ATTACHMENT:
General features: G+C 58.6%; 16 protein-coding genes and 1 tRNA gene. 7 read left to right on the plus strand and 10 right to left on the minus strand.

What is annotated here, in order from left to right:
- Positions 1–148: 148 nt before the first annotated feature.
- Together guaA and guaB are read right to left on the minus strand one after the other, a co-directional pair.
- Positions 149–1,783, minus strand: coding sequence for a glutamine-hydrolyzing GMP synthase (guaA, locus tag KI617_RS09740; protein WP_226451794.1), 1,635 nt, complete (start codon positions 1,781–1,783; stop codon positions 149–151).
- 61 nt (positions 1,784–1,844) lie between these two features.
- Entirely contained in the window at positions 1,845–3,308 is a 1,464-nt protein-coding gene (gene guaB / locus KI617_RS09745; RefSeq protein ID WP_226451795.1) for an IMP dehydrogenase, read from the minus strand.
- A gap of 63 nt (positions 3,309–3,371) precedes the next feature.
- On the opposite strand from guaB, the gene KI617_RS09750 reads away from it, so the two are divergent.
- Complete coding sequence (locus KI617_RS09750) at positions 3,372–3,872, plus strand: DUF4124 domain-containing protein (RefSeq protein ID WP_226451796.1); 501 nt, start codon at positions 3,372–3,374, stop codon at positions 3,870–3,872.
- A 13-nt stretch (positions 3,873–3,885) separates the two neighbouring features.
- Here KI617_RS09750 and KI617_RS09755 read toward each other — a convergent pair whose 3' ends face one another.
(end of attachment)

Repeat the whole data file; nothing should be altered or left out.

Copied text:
General features: G+C 58.6%; 16 protein-coding genes and 1 tRNA gene. 7 read left to right on the plus strand and 10 right to left on the minus strand.

What is annotated here, in order from left to right:
- Positions 1–148: 148 nt before the first annotated feature.
- Together guaA and guaB are read right to left on the minus strand one after the other, a co-directional pair.
- Positions 149–1,783, minus strand: coding sequence for a glutamine-hydrolyzing GMP synthase (guaA, locus tag KI617_RS09740; protein WP_226451794.1), 1,635 nt, complete (start codon positions 1,781–1,783; stop codon positions 149–151).
- 61 nt (positions 1,784–1,844) lie between these two features.
- Entirely contained in the window at positions 1,845–3,308 is a 1,464-nt protein-coding gene (gene guaB / locus KI617_RS09745; RefSeq protein ID WP_226451795.1) for an IMP dehydrogenase, read from the minus strand.
- A gap of 63 nt (positions 3,309–3,371) precedes the next feature.
- On the opposite strand from guaB, the gene KI617_RS09750 reads away from it, so the two are divergent.
- Complete coding sequence (locus KI617_RS09750) at positions 3,372–3,872, plus strand: DUF4124 domain-containing protein (RefSeq protein ID WP_226451796.1); 501 nt, start codon at positions 3,372–3,374, stop codon at positions 3,870–3,872.
- A 13-nt stretch (positions 3,873–3,885) separates the two neighbouring features.
- Here KI617_RS09750 and KI617_RS09755 read toward each other — a convergent pair whose 3' ends face one another.